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I need to calculate the surface integral of $F(x,y,z) = \hat i x +\hat j y + \hat k z$ on the curved part of surface $x^2+z^2 = 1, x+y=2, $ and $y$ goes from $1$ to $3$ as shown in following figure. How do I evaluate $\displaystyle \iint_S \vec F .\hat n ds$ this surface?

enter image description here

EDIT::I couldn't do it via parametrization, I got the above figure which is incorrect. Using this formula $\iint_s \vec F \cdot \frac{\nabla \phi }{|\nabla \phi|}\sqrt{1 + (z_x)^2 + (z_y)^2} dx dy$ I got the following. Not sure if it's correct. $$\int_1^3 \;dy \int_{-1}^{2-y} \vec F(x, y , \sqrt{1-x^2})\cdot \frac{x \hat i + \sqrt{1-x^2}\hat k}{\sqrt{1-x^2}} dx \\ + \int_1^3 \;dy \int_{-1}^{2-y} \vec F(x, y , -\sqrt{1-x^2})\cdot \frac{x \hat i - \sqrt{1-x^2}\hat k}{\sqrt{1-x^2}} dx$$

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up vote 1 down vote accepted

Instead of calculating the integral over this surface, you can calculate it over the two surfaces that would close the shape (the base circle and the slanted circle from the cutting plane) and then negate the result. Over these surfaces, which are flat, recall also that the integral is just the flux of the field passing through the surface.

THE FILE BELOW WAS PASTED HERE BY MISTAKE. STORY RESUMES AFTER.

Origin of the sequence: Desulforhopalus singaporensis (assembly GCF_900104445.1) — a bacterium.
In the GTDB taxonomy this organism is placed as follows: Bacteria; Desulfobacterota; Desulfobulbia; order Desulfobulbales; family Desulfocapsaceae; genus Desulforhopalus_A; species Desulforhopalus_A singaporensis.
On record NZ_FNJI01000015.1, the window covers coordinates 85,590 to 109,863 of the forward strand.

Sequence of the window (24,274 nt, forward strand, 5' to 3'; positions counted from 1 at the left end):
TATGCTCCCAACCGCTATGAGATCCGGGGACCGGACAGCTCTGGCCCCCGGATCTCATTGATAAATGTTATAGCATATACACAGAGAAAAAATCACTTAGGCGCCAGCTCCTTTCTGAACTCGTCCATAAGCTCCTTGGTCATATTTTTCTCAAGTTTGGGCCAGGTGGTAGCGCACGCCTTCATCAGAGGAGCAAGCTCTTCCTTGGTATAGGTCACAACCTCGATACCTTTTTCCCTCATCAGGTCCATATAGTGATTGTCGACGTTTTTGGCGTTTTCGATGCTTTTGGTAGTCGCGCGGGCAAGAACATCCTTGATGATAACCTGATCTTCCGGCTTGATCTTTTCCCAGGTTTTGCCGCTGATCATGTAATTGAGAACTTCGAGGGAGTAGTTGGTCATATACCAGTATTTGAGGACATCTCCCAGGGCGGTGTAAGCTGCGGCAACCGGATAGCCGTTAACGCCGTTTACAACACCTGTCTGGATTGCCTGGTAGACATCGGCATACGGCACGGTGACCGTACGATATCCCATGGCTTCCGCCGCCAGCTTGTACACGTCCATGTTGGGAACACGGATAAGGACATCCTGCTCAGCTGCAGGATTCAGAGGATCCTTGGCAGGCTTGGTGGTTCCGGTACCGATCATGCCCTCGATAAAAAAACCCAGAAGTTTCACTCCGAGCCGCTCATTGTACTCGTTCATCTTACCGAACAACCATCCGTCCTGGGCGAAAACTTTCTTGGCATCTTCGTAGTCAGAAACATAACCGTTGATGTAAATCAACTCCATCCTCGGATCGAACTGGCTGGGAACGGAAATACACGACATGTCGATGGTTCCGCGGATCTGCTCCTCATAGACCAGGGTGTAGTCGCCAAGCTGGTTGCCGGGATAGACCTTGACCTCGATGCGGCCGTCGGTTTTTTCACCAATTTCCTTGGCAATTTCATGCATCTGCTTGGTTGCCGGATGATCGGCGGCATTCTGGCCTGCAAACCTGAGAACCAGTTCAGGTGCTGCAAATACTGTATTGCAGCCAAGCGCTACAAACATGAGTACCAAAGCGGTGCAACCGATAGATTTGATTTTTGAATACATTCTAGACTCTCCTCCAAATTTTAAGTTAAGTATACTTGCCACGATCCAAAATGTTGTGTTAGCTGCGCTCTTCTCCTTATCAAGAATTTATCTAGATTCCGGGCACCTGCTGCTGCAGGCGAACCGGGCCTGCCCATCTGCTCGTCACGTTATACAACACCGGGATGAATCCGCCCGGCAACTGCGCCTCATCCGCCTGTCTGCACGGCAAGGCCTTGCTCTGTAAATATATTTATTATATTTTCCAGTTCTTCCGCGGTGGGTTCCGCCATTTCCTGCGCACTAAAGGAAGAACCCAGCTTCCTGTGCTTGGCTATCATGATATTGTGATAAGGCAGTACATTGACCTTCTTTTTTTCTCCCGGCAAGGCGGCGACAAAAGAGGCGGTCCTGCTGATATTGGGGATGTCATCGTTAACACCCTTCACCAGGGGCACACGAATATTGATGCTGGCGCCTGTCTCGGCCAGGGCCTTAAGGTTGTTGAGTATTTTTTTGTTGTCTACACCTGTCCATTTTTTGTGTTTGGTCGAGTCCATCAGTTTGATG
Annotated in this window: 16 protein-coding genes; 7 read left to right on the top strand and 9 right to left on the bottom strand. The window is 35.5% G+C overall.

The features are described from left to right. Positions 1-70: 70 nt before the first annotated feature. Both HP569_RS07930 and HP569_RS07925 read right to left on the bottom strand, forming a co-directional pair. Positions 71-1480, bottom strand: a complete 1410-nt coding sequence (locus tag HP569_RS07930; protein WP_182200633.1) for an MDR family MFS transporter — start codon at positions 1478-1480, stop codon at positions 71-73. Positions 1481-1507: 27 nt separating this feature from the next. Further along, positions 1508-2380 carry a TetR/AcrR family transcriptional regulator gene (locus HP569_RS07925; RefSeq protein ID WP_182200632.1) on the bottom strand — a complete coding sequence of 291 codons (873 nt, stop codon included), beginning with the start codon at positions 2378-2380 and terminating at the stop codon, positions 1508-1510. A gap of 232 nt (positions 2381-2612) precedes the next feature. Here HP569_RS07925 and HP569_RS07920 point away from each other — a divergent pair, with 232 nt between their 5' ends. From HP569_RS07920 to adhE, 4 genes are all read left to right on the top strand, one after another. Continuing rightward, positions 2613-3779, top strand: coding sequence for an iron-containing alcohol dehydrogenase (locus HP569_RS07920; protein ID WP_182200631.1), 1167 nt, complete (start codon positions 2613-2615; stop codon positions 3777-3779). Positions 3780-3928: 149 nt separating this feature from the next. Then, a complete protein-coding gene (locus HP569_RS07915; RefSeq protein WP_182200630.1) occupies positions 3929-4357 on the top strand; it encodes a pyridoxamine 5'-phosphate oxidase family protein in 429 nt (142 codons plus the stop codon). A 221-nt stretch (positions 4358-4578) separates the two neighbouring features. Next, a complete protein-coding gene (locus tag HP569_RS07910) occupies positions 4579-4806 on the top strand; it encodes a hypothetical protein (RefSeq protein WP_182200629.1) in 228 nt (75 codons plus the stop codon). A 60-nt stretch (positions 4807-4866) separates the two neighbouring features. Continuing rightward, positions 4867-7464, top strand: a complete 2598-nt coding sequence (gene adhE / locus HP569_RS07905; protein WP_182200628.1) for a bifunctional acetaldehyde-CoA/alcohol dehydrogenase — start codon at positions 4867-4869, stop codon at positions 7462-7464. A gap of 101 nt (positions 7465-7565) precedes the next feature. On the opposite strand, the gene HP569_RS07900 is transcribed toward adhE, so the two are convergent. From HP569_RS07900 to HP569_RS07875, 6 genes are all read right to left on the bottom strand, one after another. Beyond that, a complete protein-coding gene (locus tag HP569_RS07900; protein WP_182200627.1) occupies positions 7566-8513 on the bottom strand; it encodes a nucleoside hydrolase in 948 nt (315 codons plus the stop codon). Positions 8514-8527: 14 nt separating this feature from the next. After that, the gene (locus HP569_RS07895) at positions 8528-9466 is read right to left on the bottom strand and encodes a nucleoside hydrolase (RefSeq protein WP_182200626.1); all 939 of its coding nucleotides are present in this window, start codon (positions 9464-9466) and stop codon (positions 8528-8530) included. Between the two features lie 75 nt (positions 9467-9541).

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that way I can verify my answer ... I need to calculate that surface integral (asked by question) – hasExams May 31 '13 at 12:27
Are you sure? Often the entire point of questions such as these is for you to find an alternative and much simpler way of calculating the answer. Unless the question specifically says by integrating across that surface you should be free to choose any valid method of calculation – john May 31 '13 at 12:29
I could have used divergence theorem (original problem was for closed surface) for the beginning but couldn't as part of exercise ... and while evaluating the surface integral, I got stuck on this part. Any ideas how I can do it other than indirectly evaluating? – hasExams May 31 '13 at 12:36
well your method may work (I would need to look a few things up and can't at the moment) but if you really want to do it literally then I would recommend changing to cylindrical coordinates – john May 31 '13 at 12:43
I tried that, that's where I got that above graph. $(\cos (\theta), \sin (\theta), t)$ but I was having problem with bounds for $\theta$. Check the revision – hasExams May 31 '13 at 12:47

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